Traces of the Slave Trade in the Holy Roman Empire and its Successor States: Discourses, Practices, and Objects, 1500–1850

Josef Koestlbauer's picture
Type: 
Call for Papers
Date: 
November 29, 2018 to December 1, 2018
Location: 
Germany
Subject Fields: 
Atlantic History / Studies, Black History / Studies, Early Modern History and Period Studies, German History / Studies, Slavery

Contents and objectives
Recent research has increasingly highlighted the economic and personal involvement of German actors in the early modern slave trade. Merchants, shipowners, sailors, and doctors from the Holy Roman Empire and its successor states organized the purchase and transport
of enslaved people from the colonial zones of other powers. The textiles, metal, and glass industries produced goods for the slave trade. At the same time, aristocratic households in the Holy Roman Empire used so-called “court moors” as servants and for representative purposes. The financial, material, and human effects of the slave trade thus extended from the zones of colonial rule deep into the territories of the Holy Roman Empire (see e.g., Weber 2009, Kuhlmann-Smirnov 2013, Rosenhaft/ Brahm 2016).
Continuing and expanding this research, the conference will explore the discourses, practices, and material objects that testify to slavery and the slave trade in the Holy Roman Empire. This concerns the trafficking of people who were—even in the Old Empire—regarded by some owners as slaves and explicitly described as such (Mallinckrodt 2016 and 2017). It also concerns the discursive engagement with slavery and the slave trade, which for the above-mentioned reasons should not only be seen in its function as a proxy discourse, i.e., as criticism of other forms of unfreedom (Lentz 2016). And third, it concerns the material goods that were exchanged for slaves or that were made from slave labor. With regard to these three fields of research, one of the main aims of the conference is to bring together scholarship that has thus far largely been local in focus and to highlight the systematic character of the involvement of the Holy Roman Empire in the Atlantic slave trade as well as in other systems of slavery. The focus on slavery and the slave trade deliberately intends to direct attention away from possible representative purposes (and thus the owners' perspective), and looks instead at the journeys of trafficked people into the Holy Roman Empire as well as the economic side of human trafficking, and—whenever possible—at the experiences of the trafficked individuals themselves.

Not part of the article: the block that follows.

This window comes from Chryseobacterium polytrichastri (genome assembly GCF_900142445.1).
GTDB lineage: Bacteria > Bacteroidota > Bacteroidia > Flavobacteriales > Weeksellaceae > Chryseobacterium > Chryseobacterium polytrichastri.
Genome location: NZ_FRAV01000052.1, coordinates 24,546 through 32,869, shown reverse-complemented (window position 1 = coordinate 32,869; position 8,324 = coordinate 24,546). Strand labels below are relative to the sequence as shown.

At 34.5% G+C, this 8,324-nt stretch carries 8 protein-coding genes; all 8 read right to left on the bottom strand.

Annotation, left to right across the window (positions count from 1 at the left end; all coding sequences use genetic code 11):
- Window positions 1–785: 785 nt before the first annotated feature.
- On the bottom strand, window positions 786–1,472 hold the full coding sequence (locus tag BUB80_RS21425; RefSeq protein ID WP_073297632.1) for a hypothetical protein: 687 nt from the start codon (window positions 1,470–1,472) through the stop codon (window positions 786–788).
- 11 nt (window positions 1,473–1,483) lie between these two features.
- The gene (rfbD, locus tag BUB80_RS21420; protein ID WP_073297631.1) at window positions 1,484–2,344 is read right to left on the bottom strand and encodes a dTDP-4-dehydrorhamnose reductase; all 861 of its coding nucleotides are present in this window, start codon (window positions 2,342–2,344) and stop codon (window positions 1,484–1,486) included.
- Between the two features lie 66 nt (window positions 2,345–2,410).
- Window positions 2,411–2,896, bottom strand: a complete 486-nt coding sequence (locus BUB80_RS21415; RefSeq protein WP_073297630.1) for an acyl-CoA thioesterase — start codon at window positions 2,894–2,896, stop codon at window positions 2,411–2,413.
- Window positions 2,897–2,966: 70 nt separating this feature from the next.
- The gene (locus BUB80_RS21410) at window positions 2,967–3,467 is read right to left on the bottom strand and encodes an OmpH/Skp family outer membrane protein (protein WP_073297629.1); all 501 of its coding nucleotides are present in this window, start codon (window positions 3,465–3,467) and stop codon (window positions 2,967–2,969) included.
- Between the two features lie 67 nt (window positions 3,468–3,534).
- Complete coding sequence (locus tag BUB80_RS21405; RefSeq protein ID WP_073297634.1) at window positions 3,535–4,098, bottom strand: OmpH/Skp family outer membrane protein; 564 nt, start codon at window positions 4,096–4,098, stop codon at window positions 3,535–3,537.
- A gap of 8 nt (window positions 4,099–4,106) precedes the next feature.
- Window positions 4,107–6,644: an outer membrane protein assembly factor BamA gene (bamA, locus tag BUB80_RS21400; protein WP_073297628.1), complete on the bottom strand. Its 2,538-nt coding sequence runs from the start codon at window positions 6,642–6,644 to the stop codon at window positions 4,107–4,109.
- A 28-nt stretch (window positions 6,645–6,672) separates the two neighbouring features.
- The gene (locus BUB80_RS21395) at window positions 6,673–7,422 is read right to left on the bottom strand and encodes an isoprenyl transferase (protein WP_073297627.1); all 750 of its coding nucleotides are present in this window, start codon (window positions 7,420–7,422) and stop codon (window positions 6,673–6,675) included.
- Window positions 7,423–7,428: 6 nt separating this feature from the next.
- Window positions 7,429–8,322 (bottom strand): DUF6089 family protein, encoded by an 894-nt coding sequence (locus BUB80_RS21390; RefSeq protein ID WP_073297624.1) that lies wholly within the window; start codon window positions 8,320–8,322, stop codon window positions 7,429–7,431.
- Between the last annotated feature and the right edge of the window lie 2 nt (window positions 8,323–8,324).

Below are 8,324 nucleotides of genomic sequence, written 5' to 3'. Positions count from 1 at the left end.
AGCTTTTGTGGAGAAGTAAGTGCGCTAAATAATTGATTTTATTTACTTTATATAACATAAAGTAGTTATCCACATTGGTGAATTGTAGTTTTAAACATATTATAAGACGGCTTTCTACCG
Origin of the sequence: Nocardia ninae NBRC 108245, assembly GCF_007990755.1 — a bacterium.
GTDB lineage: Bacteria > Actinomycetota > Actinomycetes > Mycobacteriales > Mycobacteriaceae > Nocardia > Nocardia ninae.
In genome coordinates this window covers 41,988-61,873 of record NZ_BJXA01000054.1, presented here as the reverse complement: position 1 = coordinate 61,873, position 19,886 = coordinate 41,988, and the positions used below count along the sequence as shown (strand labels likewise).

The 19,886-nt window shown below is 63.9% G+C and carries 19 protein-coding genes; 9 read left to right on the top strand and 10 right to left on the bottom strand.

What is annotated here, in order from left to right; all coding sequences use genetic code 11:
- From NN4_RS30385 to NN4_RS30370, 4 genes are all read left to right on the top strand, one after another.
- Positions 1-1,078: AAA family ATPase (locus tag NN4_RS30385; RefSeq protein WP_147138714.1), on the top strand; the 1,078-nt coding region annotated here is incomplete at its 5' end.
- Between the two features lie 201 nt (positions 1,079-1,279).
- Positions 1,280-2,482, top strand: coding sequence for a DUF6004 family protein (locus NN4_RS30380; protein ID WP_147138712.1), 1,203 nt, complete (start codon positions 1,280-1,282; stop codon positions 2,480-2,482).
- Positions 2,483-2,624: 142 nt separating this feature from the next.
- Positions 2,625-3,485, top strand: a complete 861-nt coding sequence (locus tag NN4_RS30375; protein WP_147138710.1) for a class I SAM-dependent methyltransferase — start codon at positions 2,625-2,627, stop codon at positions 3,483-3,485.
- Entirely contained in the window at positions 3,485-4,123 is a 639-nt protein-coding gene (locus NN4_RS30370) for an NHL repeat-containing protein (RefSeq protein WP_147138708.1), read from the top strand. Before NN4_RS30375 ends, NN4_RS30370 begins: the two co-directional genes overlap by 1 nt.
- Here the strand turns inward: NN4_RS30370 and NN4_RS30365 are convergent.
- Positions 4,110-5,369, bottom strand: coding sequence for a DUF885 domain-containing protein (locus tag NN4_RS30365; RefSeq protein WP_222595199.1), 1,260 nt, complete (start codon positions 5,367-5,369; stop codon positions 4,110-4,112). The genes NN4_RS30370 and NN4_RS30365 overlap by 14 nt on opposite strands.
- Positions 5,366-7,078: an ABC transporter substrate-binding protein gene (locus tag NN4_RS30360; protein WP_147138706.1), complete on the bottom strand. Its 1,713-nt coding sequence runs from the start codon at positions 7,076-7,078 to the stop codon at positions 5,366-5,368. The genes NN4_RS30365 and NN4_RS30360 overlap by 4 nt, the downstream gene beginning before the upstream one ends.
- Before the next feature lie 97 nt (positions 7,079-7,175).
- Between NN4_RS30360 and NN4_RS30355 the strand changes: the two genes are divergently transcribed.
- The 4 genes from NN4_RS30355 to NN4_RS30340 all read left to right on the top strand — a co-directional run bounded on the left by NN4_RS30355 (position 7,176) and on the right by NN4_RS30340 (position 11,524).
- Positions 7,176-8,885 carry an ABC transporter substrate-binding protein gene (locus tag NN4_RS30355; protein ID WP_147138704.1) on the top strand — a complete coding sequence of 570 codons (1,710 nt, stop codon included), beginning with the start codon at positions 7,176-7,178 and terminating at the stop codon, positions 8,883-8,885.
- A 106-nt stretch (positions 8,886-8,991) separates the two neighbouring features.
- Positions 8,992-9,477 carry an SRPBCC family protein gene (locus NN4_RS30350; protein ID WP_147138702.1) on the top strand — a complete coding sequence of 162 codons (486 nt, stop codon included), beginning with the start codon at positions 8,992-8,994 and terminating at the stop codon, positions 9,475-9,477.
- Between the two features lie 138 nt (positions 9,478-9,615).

The following topics may be considered:
- Analyses of publications, private correspondence, diaries, or memoirs addressing the necessity or immorality of slavery and the slave trade, reporting on personal experiences with the slave trade, or taking a definite position regarding the abolitionist movement or the defense of slavery, which were written or received in the Holy Roman Empire.
- Tracing the routes along which people were trafficked into the Holy Roman Empire and its successor states, proof of trading practices, evidence on how people who were acquired in this way were dealt with in the Holy Roman Empire, presentation of personal testimonies from trafficked individuals and accounts of their lives.
- Investigation of goods and objects produced using slave labor and traded in the Holy Roman Empire or that can serve as material witnesses to the slave trade and slavery.

Schedule
The conference will be organized and financed as part of the ERC project "The Holy Roman Empire of the German Nation and its Slaves" (grant agreement no. 641110). The conference languages are German and English. An English-language, peer-reviewed publication of the
contributions is planned for 2019. Therefore, the following timetable must be observed:
- Proposals for topics (1-2 pages) as well as a short CV should be sent by April 16, 2018 to: german-slavery@uni-bremen.de. The selection of the papers will take place in the same month. Only original contributions based on new research can be considered.
- The contributions will be circulated among the participants two weeks before the conference. Hence, they must be sent in by November 15, 2018 with a length of approx. 5,000 words (German or English).
- The final, English-language version of the essay (max. 10,000 words) must be submitted by March 31, 2019.
- Due to the obligatory open access publication, which is funded by the grant and therefore depends on its duration, no deviations from this schedule are possible.

The following experts have already confirmed their participation:
- Prof. Mark Häberlein (University of Bamberg)
- Prof. Craig M. Koslofsky (University of Illinois)
- Prof. Eve Rosenhaft (University of Liverpool)
- Prof. Walter Sauer (University of Vienna)
- Prof. Arne Spohr (Bowling Green State University)
- Prof. Klaus Weber (European University Viadrina Frankfurt/Oder)

We look forward to receiving your application!

Contact Info: 

Prof. Rebekka v. Mallinckrodt / Dr. Josef Köstlbauer / Sarah Lentz - University of Bremen